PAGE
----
Kittens have a much higher mortality rate than adults, and their deaths are more likely to be caused by disease or injuries that can’t be treated. The best way is to prevent infections in the first place. Wash hands after handling your cat, especially if you’re not sure of his vaccination status. Get rid of rodent carcasses, which are attractive to cats but also many other animals. Keep your house clean with frequent vacuuming and cleaning out toys and litter boxes every day (even one time a week). Don’t feed rodents outside-they carry diseases dangerous for humans as well as animals! If you do get infected with something harmful like rabies, make sure it doesn’t spread into the rest of the neighborhood by calling animal control right away so they can keep an eye on all streets near where you live or work until tests come back negative for any possible exposure to wild animals.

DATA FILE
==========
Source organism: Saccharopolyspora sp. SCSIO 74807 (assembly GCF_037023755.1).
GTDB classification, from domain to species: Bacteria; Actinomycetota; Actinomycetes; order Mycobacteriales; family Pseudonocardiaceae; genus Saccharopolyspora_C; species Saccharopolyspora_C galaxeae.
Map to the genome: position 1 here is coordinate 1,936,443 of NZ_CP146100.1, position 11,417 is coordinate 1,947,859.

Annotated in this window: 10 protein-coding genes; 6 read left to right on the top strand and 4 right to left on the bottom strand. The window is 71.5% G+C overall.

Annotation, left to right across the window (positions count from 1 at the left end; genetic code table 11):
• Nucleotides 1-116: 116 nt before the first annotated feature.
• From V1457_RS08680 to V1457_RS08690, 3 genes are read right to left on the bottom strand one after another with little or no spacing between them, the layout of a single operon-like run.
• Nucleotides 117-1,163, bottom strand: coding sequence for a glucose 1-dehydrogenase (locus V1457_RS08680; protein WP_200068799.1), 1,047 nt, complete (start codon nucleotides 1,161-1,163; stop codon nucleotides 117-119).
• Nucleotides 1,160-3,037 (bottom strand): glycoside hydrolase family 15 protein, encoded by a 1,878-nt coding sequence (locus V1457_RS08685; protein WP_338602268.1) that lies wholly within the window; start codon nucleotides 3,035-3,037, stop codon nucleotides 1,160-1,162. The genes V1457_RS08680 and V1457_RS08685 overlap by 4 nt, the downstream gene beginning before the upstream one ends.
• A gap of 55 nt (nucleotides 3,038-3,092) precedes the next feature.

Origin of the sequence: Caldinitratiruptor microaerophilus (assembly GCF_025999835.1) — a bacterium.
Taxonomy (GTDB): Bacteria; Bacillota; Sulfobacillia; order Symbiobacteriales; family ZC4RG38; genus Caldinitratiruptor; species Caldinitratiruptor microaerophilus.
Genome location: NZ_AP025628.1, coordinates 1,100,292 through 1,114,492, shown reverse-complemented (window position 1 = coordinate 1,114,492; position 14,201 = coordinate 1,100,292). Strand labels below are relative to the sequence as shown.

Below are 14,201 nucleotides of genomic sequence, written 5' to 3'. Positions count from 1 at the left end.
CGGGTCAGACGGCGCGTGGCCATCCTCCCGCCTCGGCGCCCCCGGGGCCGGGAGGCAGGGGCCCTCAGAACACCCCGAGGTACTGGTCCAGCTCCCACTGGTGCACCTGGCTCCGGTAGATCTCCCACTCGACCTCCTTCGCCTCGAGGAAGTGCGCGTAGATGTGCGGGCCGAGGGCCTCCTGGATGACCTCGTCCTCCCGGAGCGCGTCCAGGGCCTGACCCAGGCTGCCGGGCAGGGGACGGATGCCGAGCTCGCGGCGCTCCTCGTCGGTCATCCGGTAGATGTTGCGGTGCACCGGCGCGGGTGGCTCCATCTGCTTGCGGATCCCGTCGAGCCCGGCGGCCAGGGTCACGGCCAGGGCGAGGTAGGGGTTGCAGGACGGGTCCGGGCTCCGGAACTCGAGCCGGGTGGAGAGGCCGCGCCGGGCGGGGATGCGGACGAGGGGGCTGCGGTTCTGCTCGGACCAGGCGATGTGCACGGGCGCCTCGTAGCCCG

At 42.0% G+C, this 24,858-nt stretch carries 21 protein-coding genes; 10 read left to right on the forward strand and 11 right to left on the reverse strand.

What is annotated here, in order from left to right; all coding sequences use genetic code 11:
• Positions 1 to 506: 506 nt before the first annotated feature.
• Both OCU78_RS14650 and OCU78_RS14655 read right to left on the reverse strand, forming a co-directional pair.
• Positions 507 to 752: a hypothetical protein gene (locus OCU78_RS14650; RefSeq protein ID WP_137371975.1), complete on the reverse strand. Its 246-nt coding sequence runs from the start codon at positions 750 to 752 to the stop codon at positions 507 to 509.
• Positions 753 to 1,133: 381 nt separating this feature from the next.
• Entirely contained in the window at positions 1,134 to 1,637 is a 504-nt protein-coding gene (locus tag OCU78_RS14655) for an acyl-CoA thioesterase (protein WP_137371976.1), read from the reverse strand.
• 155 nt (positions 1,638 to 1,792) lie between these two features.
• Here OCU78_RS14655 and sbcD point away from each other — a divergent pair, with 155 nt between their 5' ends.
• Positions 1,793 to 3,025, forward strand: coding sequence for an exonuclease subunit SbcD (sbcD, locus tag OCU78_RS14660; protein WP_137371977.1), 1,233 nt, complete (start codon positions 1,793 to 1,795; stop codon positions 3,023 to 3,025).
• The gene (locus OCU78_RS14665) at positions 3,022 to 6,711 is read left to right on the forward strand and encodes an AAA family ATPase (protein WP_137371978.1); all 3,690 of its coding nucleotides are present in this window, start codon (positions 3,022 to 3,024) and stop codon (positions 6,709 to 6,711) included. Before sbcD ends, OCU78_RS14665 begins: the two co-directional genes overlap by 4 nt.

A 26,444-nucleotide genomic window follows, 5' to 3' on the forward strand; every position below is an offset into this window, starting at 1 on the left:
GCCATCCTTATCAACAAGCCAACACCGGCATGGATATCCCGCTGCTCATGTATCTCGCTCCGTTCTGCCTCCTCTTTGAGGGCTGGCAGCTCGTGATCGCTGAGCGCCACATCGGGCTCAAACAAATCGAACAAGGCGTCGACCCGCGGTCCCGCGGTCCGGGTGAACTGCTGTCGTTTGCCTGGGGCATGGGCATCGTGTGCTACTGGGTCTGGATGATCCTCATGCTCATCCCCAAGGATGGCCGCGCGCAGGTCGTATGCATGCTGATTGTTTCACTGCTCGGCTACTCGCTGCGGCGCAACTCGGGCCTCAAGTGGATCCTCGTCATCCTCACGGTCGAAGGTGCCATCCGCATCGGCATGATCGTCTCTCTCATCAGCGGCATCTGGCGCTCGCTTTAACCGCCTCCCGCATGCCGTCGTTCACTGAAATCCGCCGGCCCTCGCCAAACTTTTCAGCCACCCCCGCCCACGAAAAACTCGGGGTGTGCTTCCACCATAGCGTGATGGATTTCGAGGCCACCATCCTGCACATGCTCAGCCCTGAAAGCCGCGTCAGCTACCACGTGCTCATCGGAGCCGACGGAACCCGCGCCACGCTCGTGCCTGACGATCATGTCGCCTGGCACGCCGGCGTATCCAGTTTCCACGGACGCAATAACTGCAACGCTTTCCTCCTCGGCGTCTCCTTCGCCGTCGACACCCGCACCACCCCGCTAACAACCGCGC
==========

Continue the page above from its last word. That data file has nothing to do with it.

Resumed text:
What should I do if my kitten has diarrhea?
Diarrhea occurs when there are too many undigested proteins in the digestive tract at once – probably from eating food that’s high in protein without enough fat or fiber mixed with it – or when stress makes them want to vomit again quickly before being able to pass most everything out through their feces without reingesting what was already passed out earlier. Kittens’ small intestines don’t like abrupt changes like this very well; therefore sudden episodes of diarrhea happen often during times of stress such as moving into a new home (especially